Our third type of website is a Web Application.  This is a site that solves a problem for a user.  You can identify a web application because they are trying to get the user to register, login, or download their app in order to use their product. There are two goals to a web app.  The first goal is get users to register for your app. This is a marketing component similar to the marketing site I mentioned previously.  The second goal is to perfect usability of the app and keep the users coming back to use it after registering.   There is almost always a mobile app accompanying the web application. Some examples of web applications are Facebook and Pocket. Notice when you go to these sites there is just a registration form or a way to login.  Then once you login you use the app to solve your problem.  For facebook the problem solved is communicating with friends.  For pocket the problem solved is to save articles so you can come back and read them at a later date even if the original article is deleted.  


alt="Pocket homepage - web applications type of websites"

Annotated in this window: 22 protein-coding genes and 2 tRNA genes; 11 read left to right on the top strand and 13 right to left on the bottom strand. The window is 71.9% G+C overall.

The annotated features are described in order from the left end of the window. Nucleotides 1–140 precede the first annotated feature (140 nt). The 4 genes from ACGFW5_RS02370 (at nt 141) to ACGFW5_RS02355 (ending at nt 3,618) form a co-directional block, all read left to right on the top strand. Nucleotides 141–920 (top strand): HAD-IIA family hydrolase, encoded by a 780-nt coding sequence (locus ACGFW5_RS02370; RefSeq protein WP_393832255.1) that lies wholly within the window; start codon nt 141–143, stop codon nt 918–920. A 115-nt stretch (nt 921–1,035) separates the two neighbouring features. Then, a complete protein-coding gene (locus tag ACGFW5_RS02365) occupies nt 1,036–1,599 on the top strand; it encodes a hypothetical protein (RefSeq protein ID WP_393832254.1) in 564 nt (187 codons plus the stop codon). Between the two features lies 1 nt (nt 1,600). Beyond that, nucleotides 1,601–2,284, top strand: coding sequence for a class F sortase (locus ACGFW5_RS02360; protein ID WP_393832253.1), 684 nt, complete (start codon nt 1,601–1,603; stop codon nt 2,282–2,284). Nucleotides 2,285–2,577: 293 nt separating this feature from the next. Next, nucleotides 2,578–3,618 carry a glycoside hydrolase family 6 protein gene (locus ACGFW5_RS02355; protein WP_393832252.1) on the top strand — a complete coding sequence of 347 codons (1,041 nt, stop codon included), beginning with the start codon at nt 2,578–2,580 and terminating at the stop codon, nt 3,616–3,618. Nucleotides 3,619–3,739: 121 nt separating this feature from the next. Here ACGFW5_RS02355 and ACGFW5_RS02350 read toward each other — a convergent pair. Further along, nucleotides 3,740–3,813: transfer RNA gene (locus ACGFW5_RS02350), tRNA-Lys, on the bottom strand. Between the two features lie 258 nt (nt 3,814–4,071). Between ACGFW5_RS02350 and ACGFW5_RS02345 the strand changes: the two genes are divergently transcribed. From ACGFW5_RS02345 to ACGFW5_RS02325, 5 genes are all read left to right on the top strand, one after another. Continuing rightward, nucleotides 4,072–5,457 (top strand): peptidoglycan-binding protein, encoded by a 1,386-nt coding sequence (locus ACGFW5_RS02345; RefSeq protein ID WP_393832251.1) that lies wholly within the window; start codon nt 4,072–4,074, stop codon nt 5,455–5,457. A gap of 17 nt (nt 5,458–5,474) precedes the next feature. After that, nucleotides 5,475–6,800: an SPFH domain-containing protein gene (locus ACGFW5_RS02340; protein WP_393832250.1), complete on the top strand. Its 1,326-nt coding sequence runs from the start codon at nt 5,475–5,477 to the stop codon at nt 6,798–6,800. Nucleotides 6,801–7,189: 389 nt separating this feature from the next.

Figure 5 - Web Application, Marketing Component -

Figure 5 is an example of the Pocket web application.  The initial screen shows the marketing component.  Here they want the user to register for the app.  If you scroll down you will be given compelling reasons why you should use the app.  


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Figure 6 - Web Application, App Component -

Our second screen shows the app once you are logged in.  It displays a list of the articles you have saved.  This app also has a browser plugin.  When visiting any article you just click the button in the top right and it will save the article for you to keep you coming back for more.

I hope I have enlightened you on the 3 different types of websites, their goals, and how to identify them.  The marketing sites’ goal is to convert users to contact the company or visit their location of business.   The E-Commerce sites’ goal is to have users select products and checkout.  The web applications’ goal is to have a user register and keep using the product.   Now you’ll never look at a website the same way again.

Fresh Lines is a Web and Mobile Development company that can help with Web Applications, Mobile Applications, Marketing Sites and Voice Services.

Contact Fresh::Lines Today!